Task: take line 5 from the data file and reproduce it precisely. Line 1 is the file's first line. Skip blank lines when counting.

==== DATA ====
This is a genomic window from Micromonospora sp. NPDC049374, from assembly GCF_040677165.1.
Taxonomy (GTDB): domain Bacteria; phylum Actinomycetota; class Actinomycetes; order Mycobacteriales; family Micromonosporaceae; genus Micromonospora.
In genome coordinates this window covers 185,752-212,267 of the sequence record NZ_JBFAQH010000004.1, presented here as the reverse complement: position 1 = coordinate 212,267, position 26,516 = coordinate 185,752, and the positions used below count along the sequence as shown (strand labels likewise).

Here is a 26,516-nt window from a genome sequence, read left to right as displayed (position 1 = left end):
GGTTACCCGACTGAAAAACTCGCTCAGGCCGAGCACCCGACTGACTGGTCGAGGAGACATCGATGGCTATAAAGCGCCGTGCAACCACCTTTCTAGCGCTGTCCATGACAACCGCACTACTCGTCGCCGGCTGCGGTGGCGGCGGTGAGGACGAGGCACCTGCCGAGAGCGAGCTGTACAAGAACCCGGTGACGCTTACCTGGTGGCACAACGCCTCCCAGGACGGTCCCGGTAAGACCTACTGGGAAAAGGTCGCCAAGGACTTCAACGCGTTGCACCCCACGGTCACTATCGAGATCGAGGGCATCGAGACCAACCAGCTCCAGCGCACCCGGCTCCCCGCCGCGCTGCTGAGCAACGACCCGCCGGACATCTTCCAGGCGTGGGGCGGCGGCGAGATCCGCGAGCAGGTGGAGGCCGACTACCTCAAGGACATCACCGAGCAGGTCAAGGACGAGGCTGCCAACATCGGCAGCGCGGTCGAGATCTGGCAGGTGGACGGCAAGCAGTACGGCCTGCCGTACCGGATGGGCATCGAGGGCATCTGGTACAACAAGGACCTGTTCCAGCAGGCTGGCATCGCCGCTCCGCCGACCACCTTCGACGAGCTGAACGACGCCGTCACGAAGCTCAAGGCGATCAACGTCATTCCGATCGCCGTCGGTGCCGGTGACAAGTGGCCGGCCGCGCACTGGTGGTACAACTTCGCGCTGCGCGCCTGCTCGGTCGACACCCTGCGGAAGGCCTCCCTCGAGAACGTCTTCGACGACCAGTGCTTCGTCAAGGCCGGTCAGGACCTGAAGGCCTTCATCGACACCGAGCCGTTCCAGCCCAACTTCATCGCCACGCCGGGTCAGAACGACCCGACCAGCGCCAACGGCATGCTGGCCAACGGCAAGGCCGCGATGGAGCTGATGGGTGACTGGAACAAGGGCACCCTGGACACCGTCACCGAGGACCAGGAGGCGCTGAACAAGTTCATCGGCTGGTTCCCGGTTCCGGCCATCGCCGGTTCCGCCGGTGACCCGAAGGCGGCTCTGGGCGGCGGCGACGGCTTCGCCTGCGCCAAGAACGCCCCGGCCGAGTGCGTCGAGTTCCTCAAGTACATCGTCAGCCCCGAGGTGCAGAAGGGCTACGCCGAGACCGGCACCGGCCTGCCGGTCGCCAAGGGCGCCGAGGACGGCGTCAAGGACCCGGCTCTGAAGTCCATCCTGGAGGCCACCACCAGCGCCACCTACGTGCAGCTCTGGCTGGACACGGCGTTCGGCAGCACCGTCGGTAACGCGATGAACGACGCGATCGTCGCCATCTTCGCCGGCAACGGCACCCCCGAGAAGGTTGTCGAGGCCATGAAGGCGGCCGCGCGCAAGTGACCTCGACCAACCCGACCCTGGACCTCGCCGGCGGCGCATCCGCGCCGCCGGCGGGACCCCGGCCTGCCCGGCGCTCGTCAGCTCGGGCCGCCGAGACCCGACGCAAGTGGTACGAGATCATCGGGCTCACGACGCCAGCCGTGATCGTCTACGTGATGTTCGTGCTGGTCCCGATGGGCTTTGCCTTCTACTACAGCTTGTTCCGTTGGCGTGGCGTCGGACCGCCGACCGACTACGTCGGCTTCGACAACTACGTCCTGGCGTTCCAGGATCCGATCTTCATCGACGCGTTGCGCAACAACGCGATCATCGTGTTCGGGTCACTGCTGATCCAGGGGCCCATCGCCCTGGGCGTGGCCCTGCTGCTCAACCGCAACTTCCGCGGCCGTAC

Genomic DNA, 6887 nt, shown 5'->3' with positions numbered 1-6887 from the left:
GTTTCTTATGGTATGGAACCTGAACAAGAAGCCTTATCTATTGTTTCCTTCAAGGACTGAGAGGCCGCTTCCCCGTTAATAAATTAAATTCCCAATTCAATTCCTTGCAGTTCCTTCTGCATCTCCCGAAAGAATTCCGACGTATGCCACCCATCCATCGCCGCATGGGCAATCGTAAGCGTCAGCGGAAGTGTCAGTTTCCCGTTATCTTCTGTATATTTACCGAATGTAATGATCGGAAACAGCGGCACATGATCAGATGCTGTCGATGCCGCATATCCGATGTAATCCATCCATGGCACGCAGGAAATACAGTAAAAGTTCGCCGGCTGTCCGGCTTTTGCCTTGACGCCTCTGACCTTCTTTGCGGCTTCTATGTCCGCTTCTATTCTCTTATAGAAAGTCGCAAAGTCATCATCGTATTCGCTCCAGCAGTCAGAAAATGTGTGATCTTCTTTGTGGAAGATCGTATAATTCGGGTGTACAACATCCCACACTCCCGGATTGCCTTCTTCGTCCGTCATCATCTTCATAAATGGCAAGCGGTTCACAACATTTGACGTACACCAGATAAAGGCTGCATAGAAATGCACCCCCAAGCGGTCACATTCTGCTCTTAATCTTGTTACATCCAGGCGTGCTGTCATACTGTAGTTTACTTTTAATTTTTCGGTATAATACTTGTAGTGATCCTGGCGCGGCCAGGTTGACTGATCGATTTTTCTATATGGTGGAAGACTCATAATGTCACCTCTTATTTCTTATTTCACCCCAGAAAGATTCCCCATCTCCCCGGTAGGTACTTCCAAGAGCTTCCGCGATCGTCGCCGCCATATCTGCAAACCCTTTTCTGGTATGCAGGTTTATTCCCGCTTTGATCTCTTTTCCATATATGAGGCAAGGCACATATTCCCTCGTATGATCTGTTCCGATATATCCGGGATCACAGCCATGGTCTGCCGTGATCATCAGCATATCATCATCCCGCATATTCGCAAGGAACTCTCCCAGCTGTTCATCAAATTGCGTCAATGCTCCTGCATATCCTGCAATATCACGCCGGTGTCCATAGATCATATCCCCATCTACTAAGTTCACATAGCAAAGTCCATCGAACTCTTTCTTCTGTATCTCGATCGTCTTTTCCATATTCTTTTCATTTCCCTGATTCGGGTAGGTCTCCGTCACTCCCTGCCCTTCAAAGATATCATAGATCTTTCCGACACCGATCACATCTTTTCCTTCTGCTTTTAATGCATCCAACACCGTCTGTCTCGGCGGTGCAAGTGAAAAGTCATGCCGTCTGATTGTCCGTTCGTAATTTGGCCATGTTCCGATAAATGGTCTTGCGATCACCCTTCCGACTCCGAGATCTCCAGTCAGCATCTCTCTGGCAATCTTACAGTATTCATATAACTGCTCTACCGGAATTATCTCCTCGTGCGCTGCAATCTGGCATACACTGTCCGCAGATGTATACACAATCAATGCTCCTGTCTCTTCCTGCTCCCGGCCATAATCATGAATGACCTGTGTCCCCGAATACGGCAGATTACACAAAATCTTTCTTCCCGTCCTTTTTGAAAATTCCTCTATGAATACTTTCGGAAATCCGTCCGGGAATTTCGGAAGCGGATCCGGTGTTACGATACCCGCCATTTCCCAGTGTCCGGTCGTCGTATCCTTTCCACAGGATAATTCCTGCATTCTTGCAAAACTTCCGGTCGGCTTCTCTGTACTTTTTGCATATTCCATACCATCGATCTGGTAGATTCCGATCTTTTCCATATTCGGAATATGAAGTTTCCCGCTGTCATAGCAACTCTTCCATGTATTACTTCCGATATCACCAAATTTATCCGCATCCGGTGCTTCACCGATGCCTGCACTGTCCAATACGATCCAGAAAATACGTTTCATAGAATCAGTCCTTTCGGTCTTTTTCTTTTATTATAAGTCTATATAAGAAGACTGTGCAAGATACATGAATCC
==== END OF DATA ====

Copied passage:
GGTTACCCGACTGAAAAACTCGCTCAGGCCGAGCACCCGACTGACTGGTCGAGGAGACATCGATGGCTATAAAGCGCCGTGCAACCACCTTTCTAGCGCTGTCCATGACAACCGCACTACTCGTCGCCGGCTGCGGTGGCGGCGGTGAGGACGAGGCACCTGCCGAGAGCGAGCTGTACAAGAACCCGGTGACGCTTACCTGGTGGCACAACGCCTCCCAGGACGGTCCCGGTAAGACCTACTGGGAAAAGGTCGCCAAGGACTTCAACGCGTTGCACCCCACGGTCACTATCGAGATCGAGGGCATCGAGACCAACCAGCTCCAGCGCACCCGGCTCCCCGCCGCGCTGCTGAGCAACGACCCGCCGGACATCTTCCAGGCGTGGGGCGGCGGCGAGATCCGCGAGCAGGTGGAGGCCGACTACCTCAAGGACATCACCGAGCAGGTCAAGGACGAGGCTGCCAACATCGGCAGCGCGGTCGAGATCTGGCAGGTGGACGGCAAGCAGTACGGCCTGCCGTACCGGATGGGCATCGAGGGCATCTGGTACAACAAGGACCTGTTCCAGCAGGCTGGCATCGCCGCTCCGCCGACCACCTTCGACGAGCTGAACGACGCCGTCACGAAGCTCAAGGCGATCAACGTCATTCCGATCGCCGTCGGTGCCGGTGACAAGTGGCCGGCCGCGCACTGGTGGTACAACTTCGCGCTGCGCGCCTGCTCGGTCGACACCCTGCGGAAGGCCTCCCTCGAGAACGTCTTCGACGACCAGTGCTTCGTCAAGGCCGGTCAGGACCTGAAGGCCTTCATCGACACCGAGCCGTTCCAGCCCAACTTCATCGCCACGCCGGGTCAGAACGACCCGACCAGCGCCAACGGCATGCTGGCCAACGGCAAGGCCGCGATGGAGCTGATGGGTGACTGGAACAAGGGCACCCTGGACACCGTCACCGAGGACCAGGAGGCGCTGAACAAGTTCATCGGCTGGTTCCCGGTTCCGGCCATCGCCGGTTCCGCCGGTGACCCGAAGGCGGCTCTGGGCGGCGGCGACGGCTTCGCCTGCGCCAAGAACGCCCCGGCCGAGTGCGTCGAGTTCCTCAAGTACATCGTCAGCCCCGAGGTGCAGAAGGGCTACGCCGAGACCGGCACCGGCCTGCCGGTCGCCAAGGGCGCCGAGGACGGCGTCAAGGACCCGGCTCTGAAGTCCATCCTGGAGGCCACCACCAGCGCCACCTACGTGCAGCTCTGGCTGGACACGGCGTTCGGCAGCACCGTCGGTAACGCGATGAACGACGCGATCGTCGCCATCTTCGCCGGCAACGGCACCCCCGAGAAGGTTGTCGAGGCCATGAAGGCGGCCGCGCGCAAGTGACCTCGACCAACCCGACCCTGGACCTCGCCGGCGGCGCATCCGCGCCGCCGGCGGGACCCCGGCCTGCCCGGCGCTCGTCAGCTCGGGCCGCCGAGACCCGACGCAAGTGGTACGAGATCATCGGGCTCACGACGCCAGCCGTGATCGTCTACGTGATGTTCGTGCTGGTCCCGATGGGCTTTGCCTTCTACTACAGCTTGTTCCGTTGGCGTGGCGTCGGACCGCCGACCGACTACGTCGGCTTCGACAACTACGTCCTGGCGTTCCAGGATCCGATCTTCATCGACGCGTTGCGCAACAACGCGATCATCGTGTTCGGGTCACTGCTGATCCAGGGGCCCATCGCCCTGGGCGTGGCCCTGCTGCTCAACCGCAACTTCCGCGGCCGTAC